Seraphine is a friend of mums, and at one point lived with us, in another favorite house, Maunsell Road, on the edge of the Domain in Auckland. It had this entrance room, carpeted in red floral, and this huge grande wooden staircase that ascended down into the middle. Out the back of the house there was a fish pond, and everything was covered in vines. I wasn’t so aware of Seraphine’s work then, I knew she was an artist, but back then I was a boy crazed prima-donna, so I didn’t take much notice.

She has an amazing gift of the brush, and can manipulate detail and emotion so seamlessly.  I first fell in love with her dainty strainers and bedposts stacked so neatly. And then her wispy dark ghostly figures against a somber emptiness.

Mum commissioned Seraphine to do a painting of me and Liv each. I was beside myself that she was going to paint me. Immortalized by Pick.  The paintings are beautiful. Liv is bold and striking, against a navy background, while mine is more whimsy, and has cheery colored flowers at the bottom.

She told mum later that she had to paint me twice: she couldn’t capture my expression.

Throughout University I continued to create, and I thought endlessly about putting on a show. I felt I would not be considered a professional artist until I had done a show, and I was so ready to become a part of the scene.

I created a photography based show, looking at heroines from fairy tales, and placing them into today’s world, humbling them, and showing them as dormant lackluster creatures. Waiting for a man to save them; not a strong role model for young women. The show was called Hopelessly Devoted, and it was good/entertaining/interesting enough. My friends and family loved it, or rather loved me. It felt wonderful, but did not bring me the instant success I anticipated. Ahh that old naivety, it hangs around.

I have come so far from that show. It was a warm up, a practice. I feel as though only now, that I am twenty eight, I have found my style, and rhythm and voice. Now I can create, and hopefully have an impact on today’s art world, slowly. But it’s tough out there, so much competition, a whole world of digital.

Having a new idea is hard. With so many millions of others to compete with, how can you know that someone else isn’t doing the same thing. There used to be a notion of shocking people. This doesn’t seem happen so much anymore.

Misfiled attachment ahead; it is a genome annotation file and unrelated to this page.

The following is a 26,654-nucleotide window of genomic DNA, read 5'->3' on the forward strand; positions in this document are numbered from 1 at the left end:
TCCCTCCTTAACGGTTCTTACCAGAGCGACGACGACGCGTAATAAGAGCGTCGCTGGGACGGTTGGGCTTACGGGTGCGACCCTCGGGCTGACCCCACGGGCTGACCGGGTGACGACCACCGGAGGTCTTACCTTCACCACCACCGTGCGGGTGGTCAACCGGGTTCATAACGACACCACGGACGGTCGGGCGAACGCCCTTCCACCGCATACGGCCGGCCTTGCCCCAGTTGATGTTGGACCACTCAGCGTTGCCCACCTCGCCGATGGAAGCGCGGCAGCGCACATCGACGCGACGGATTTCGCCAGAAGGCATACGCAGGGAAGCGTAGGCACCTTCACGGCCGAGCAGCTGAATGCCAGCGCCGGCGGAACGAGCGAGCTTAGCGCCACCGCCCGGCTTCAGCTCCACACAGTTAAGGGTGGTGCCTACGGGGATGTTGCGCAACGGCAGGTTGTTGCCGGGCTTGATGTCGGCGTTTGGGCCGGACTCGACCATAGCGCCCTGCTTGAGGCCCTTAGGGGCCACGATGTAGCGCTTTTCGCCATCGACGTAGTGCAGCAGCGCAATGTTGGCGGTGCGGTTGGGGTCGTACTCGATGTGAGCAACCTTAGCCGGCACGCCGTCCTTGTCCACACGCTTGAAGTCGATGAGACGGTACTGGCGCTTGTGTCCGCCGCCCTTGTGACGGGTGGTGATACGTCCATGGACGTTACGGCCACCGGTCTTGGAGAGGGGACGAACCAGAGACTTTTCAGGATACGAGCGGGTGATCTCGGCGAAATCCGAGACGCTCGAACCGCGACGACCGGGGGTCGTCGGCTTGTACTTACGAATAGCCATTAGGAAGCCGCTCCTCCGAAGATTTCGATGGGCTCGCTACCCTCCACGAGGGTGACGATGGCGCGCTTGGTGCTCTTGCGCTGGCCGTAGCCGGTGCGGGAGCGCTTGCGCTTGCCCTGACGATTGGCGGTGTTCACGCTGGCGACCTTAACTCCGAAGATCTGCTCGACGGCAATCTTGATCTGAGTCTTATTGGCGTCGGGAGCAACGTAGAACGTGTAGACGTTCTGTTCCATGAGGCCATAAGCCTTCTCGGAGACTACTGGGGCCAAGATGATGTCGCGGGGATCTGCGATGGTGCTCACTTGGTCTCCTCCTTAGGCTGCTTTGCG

I find it difficult to talk about my work. Somehow I just feel a little self conscious and silly. I think it is far more interesting to hear what other people think about it, without bombarding them with my own opinion. But I shall try.

My art is about myself. I find it hard sometimes to tell people what I think, I find I can do this much better through art. It is about my insecurities, my fears, my wishes. I attempt to show another side of myself, one that doesn’t always make sense, one that perhaps isn’t as likeable. Though my subject may sometimes be vulgar, I like it to appear visually pleasing and pretty. That’s my vanity coming out.

A lot of people see me in my work, literally. They ask if it is a self portrait, which I contemplate. I do not intend to put myself in my work, but often the figures resemble me. They say you write what you know, so maybe you paint what you want to know. I’m still trying to find myself, in my work and in life.

I made an incredible friend Bronwyn Coleman when I moved to Sydney. A friend that I was able to share that searching, questioning, darker side with, because she was going through it too. Talking about art with a good friend who loves it just as much as you do is wonderful. Here replace art with what ever it is that makes you feel excited and inspired to agree with me. Working with Bron pushed me to be more open.

We created a show together, Ornament & Offal, at the Danks st Depot in Sydney. My side looked at how thought and emotion can have an affect on the mind, and how you see yourself to be, while Bron’s side looked more literally inside the subject and explored the effect of feelings on the body.

I have not finished growing yet, but have years of transitioning ahead of me. I think I will be painting till I am grey and wrinkly.

A happy thought.


To take home your very own Stone you can buy prints of my work, just head to Society6, where a range of Sophie Stone images are available for purchase.